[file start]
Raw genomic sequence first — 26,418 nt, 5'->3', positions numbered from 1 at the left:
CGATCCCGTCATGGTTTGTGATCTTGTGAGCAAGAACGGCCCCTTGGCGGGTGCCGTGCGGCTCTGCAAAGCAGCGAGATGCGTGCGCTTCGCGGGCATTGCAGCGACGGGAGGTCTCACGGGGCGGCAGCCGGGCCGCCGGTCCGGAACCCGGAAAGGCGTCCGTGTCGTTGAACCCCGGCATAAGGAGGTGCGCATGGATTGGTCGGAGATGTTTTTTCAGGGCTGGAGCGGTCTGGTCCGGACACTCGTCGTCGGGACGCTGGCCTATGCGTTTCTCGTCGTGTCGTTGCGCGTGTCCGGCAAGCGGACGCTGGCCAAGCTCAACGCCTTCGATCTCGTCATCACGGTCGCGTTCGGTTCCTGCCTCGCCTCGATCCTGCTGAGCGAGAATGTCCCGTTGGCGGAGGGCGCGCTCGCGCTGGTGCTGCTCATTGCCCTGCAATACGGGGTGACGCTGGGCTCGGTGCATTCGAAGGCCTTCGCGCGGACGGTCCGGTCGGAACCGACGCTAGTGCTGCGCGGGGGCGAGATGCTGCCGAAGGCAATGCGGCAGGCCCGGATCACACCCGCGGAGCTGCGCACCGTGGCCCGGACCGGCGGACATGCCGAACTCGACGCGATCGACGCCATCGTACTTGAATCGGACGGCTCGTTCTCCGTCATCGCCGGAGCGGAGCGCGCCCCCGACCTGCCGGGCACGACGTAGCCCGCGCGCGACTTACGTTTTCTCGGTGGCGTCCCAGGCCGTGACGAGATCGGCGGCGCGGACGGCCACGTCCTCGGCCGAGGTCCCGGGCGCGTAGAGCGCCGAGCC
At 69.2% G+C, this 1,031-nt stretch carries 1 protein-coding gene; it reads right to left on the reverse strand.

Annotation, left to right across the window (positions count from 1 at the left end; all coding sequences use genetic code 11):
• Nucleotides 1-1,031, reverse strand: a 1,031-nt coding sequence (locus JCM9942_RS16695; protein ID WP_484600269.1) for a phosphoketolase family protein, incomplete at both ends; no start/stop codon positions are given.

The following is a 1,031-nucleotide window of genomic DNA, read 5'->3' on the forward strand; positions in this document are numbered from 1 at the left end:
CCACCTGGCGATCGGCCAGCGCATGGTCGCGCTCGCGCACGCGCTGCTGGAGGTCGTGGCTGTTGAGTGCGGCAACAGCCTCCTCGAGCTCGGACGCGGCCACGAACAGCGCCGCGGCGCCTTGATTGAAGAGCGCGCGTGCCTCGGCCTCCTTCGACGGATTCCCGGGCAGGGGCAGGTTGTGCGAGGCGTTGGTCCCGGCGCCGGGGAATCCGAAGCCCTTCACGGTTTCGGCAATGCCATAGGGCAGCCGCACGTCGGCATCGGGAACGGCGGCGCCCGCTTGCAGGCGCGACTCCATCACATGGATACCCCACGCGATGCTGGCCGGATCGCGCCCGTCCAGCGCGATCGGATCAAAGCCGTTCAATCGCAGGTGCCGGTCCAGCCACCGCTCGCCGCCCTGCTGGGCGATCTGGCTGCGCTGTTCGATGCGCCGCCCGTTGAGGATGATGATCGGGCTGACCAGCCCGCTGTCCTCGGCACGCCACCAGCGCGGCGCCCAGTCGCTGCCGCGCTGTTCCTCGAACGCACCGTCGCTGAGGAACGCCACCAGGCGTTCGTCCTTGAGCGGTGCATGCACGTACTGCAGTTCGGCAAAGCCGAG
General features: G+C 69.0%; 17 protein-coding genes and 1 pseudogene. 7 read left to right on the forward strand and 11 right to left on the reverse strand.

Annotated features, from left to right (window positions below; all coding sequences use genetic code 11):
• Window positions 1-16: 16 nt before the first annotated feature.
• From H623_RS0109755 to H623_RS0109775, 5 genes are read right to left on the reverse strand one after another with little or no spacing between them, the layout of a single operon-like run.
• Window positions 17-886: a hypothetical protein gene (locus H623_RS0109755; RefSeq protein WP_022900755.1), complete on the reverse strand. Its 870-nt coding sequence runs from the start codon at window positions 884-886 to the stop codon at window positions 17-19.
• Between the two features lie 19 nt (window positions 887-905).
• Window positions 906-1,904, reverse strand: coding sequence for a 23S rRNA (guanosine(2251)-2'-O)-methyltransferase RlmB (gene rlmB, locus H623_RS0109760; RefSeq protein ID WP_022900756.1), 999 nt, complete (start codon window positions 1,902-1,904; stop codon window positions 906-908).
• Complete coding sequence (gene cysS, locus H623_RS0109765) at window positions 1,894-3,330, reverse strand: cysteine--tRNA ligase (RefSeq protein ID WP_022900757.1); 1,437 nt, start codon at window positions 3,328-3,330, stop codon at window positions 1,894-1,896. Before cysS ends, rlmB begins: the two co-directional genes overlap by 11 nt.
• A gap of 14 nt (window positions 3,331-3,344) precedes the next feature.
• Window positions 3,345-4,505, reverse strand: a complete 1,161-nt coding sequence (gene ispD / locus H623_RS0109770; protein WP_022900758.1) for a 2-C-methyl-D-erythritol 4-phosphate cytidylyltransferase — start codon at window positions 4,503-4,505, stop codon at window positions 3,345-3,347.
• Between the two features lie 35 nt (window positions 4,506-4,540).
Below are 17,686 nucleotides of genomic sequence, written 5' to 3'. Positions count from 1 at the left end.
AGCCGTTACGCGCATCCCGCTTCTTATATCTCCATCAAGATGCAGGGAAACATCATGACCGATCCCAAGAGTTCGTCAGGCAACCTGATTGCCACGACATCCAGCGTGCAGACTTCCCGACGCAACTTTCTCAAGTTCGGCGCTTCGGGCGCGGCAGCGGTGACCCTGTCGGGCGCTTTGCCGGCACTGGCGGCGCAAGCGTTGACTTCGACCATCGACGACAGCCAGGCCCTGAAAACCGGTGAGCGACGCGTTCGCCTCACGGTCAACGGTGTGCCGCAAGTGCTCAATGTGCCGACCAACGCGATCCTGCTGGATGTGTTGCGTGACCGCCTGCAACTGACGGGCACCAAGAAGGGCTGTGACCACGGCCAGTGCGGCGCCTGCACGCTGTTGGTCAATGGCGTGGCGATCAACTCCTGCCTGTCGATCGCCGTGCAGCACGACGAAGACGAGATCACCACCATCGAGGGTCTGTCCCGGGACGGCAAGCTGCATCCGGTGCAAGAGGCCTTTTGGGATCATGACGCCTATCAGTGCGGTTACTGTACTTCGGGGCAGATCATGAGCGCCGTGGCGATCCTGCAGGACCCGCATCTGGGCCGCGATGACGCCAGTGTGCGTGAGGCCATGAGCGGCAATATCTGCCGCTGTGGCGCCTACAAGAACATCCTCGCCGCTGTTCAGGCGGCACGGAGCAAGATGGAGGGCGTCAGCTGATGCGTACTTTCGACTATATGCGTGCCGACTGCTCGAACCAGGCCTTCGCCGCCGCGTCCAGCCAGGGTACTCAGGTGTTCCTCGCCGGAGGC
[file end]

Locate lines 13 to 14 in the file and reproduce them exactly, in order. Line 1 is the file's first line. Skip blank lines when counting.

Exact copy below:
• Between the two features lie 19 nt (window positions 887-905).
• Window positions 906-1,904, reverse strand: coding sequence for a 23S rRNA (guanosine(2251)-2'-O)-methyltransferase RlmB (gene rlmB, locus H623_RS0109760; RefSeq protein ID WP_022900756.1), 999 nt, complete (start codon window positions 1,902-1,904; stop codon window positions 906-908).